They have great expectations of life. The evolution has been exponential; for example, in Pakistan, Facebook has gone from 11 million active users to 34 million in the past four years alone.
The way people use social media has also evolved. It has also changed the way we view and interact with the world and the communities around us, and it has changed the way consumers behave online.
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Audiences are less concerned with privacy. Since Facebook is free, many people do not necessarily realise that they are the product. The Pew Research Centre for internet and technology finds most young people more than willing to hand over their personal details. This gives advertisers a great deal of leverage in terms of data-backed targeting, which they never had before.
Brands need to adopt causes and give a collective voice to their consumers. It was the Arab Spring that gave traction to the idea that anyone can bring about a revolution on social media. Consumers know how powerful a social media platform can be and are willing to use it, be it for political issues or consumer complaints. As a result, brands need to tread carefully on social media as a single piece of negative news can snowball into a business damaging situation. Consumers are more likely to trust a brand with a social media presence.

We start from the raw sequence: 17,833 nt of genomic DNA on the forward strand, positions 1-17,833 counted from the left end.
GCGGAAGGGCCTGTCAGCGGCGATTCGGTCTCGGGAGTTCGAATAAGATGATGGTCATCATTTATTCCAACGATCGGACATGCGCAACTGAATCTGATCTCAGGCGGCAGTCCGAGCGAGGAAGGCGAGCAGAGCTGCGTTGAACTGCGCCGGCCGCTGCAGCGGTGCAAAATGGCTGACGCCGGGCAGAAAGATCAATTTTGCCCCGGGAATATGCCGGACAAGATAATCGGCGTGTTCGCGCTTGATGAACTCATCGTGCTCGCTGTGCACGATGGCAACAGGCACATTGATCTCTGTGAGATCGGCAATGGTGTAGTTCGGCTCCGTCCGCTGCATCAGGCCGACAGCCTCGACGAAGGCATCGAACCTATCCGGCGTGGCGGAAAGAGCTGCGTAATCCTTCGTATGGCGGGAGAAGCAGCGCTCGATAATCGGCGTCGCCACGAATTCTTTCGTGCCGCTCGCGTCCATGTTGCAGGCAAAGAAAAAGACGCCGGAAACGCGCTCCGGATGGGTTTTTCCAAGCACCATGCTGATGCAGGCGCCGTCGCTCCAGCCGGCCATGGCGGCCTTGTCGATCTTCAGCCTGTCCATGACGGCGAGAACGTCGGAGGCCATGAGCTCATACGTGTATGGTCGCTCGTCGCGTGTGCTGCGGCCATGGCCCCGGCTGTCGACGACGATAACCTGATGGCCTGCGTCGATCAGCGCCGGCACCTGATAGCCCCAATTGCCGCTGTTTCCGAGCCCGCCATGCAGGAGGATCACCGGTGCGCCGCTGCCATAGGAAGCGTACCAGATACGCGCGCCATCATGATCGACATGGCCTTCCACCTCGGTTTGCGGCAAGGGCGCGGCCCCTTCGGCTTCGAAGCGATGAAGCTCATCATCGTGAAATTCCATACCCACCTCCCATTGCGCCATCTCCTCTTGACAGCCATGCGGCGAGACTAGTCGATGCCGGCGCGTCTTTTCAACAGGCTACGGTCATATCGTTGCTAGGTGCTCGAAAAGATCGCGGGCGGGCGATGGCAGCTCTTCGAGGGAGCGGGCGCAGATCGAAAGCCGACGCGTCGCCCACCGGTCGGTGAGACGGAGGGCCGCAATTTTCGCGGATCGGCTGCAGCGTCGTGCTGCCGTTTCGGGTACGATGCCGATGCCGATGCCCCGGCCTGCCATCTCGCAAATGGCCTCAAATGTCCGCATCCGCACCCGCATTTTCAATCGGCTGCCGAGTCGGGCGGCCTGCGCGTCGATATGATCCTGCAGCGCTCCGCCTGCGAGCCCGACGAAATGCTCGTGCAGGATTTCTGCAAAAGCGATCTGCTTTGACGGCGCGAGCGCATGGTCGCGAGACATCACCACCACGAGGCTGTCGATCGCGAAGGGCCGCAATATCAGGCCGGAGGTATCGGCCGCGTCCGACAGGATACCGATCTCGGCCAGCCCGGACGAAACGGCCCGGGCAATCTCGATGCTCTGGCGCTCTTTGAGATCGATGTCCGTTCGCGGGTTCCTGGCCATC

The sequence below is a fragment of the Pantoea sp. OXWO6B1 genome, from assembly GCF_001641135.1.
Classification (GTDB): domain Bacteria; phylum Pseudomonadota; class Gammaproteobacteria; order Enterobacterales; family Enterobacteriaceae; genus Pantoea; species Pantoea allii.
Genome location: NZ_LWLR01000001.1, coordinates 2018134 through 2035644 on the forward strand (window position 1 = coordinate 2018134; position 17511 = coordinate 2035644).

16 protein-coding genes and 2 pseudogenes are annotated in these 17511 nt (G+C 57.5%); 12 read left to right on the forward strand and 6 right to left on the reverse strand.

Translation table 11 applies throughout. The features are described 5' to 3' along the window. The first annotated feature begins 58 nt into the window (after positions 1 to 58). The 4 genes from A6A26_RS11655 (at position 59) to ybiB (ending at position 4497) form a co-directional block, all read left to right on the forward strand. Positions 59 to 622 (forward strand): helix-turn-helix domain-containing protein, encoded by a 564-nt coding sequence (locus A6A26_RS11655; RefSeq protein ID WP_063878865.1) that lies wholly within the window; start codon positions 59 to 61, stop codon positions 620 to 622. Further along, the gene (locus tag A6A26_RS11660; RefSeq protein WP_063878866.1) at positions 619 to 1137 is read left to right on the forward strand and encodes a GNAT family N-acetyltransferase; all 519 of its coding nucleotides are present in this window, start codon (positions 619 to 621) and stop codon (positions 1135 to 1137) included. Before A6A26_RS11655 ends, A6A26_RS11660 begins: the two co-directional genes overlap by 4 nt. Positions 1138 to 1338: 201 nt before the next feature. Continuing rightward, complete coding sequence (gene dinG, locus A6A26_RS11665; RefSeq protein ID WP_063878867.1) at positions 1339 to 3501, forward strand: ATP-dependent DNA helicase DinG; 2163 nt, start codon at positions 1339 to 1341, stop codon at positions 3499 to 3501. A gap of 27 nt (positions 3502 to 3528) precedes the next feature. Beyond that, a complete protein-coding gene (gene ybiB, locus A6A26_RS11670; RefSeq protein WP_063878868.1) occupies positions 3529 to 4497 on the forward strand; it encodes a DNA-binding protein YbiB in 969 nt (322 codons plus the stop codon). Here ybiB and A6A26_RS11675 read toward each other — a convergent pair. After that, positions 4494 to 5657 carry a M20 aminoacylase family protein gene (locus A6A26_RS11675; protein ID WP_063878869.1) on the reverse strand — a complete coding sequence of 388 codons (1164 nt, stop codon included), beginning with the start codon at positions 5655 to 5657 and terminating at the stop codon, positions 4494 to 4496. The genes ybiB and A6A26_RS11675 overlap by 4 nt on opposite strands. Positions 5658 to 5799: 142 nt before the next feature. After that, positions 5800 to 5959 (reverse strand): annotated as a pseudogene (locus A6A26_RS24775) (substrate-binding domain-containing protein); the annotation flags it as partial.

It adds to the transparency, two-way communication, engagement and in some cases, social responsibility as well. What is the effect of all of this on how brands advertise on social media? Pakistani brands have become savvy. High levels of clutter and increasingly distracted audiences means that brands need to invest in breaking through the barrier of limited organic reach and create engaging content.
Here are some examples of how brands are using social media to its full potential: E-Commerce has grown in an extremely interesting way on social media. Not only has it benefitted large-scale online retailers such as Daraz and Goto.
Micro-influencers and vloggers have become huge social media celebrities without ever having been on the big screen. They have grown via popular demand on social media and are people which audiences can relate to. As a result, a lot of brands have signed on social media celebs such as Zaid Ali T and Ali Gur Pir to be their brand ambassadors, leveraging not only their popularity, but their individual social media profile to secure incremental and relevant reach.
In a world where customers want instant gratification, social media provides a platform where the consumer can connect to brands whenever they want. Being always-on and ready to answer consumer queries goes a long way towards building brand credibility.
This is now considered to be an important KPI for social media management. Brands like Careem and KE have added to their credibility by actively responding to messages. Social media and the way consumers use the platform will keep evolving at a rapid pace. Media experts need to be ahead of the curve and leverage new trends to their maximum potential. She can be contacted at urooj. As a result, promotion of films now heavily relies on social media as they can garner huge amounts of buzz through word-of-mouth.